Wednesday 5 November 2008

Keeping pests at bay - or not

I don't have a philosophy over many things (too much else to do to sit and contemplate my navel), but I kind of have a philosophy towards gardening. That is - I enjoy it, I enjoy my garden and I enjoy the plants in it. And if they're not happy I'm not happy.

My attitude towards pests is - get in quick and stop them before they take over. So, I like to 'walk the garden' - often after work to rewind and more often than not with a glass of wine/beer/gin in one hand (gardening is meant to be enjoyable, you know). I'll look closely at plants that are known to be subject to pest & disease attacks, looking under leaves, at growing tips, flower buds and the rest. I'm now so good at this that I can spot a pest problem at 500 paces. By doing this as often as possible, pest and disease problems rarely get out of hand and if I see a problem I can use my organic pest control - my forefinger and thumb - either to squash a pest or to remove a problem leaf.

But, if I do miss something and a problem has got out of hand then I'll want something to zap it to knock it on the head as soon as possible. I try to be organic, but not to the detriment of my plants - if I need to use a zapper then I will.

So imagine my disgust, fear and hatred when I heard that due to EU legislation nearly all garden (and professional chemicals) are probably going to be removed from the market. This includes just about every chemical we have in our arsenal - including the tried & tested weedkiller glyphosate. Basically, it means that the only thing you'll be able to use as a pest control in the garden is a couple of house bricks to squash them with!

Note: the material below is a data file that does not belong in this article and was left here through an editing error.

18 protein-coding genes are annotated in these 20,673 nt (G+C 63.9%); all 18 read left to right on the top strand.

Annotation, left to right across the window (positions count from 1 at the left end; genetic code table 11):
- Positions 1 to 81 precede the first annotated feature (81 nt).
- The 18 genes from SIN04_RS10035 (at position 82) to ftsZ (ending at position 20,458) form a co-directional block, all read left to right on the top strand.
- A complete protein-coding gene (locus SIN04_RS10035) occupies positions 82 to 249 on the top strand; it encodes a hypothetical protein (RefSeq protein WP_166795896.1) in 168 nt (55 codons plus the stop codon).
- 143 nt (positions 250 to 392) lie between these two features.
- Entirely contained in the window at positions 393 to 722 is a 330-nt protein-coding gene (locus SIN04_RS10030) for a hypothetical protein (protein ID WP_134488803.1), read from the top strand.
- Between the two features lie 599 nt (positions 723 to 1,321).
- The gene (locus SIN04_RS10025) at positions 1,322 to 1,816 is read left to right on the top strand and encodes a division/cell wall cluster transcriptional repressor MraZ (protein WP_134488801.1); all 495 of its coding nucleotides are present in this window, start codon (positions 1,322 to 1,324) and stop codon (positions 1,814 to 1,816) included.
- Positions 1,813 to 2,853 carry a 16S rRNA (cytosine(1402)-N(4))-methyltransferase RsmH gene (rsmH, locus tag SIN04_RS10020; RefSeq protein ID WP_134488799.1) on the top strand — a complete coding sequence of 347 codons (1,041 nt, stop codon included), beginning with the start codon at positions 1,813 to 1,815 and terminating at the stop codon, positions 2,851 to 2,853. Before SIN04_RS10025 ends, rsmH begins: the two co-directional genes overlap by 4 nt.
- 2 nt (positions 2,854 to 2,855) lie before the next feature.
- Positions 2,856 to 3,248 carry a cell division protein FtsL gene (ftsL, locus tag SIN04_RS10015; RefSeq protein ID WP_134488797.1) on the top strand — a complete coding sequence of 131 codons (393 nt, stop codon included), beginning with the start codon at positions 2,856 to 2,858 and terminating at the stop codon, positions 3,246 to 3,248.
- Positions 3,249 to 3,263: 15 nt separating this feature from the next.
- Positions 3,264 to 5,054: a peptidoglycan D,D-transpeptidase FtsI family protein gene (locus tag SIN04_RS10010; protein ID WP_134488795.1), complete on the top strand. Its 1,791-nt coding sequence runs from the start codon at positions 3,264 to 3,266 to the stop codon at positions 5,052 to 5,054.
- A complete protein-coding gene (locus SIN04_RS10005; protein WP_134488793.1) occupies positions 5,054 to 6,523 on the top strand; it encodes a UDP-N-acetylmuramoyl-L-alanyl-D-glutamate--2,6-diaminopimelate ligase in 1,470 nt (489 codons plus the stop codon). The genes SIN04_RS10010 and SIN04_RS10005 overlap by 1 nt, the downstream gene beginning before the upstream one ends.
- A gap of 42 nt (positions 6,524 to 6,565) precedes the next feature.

The gardening industry has been lobbying local MPs and MEPs to ask the powers that be to rethink their draconian attitude to this. It's not only your garden that will suffer - you're going to be so worse off; without some chemical controls the cost of producing plants by nurseries (and your supermarket fruit & veg) will rocket and, with the possible recession/credit crunch, this is going to dramatically reduce the amount of free cash in your wallet/purse for spending on your garden.

A number of peers are debating the issue in the House of Lords on November 11 - so let's hope they ensure everyone comes to their senses on this one. Well, that's my philosophy.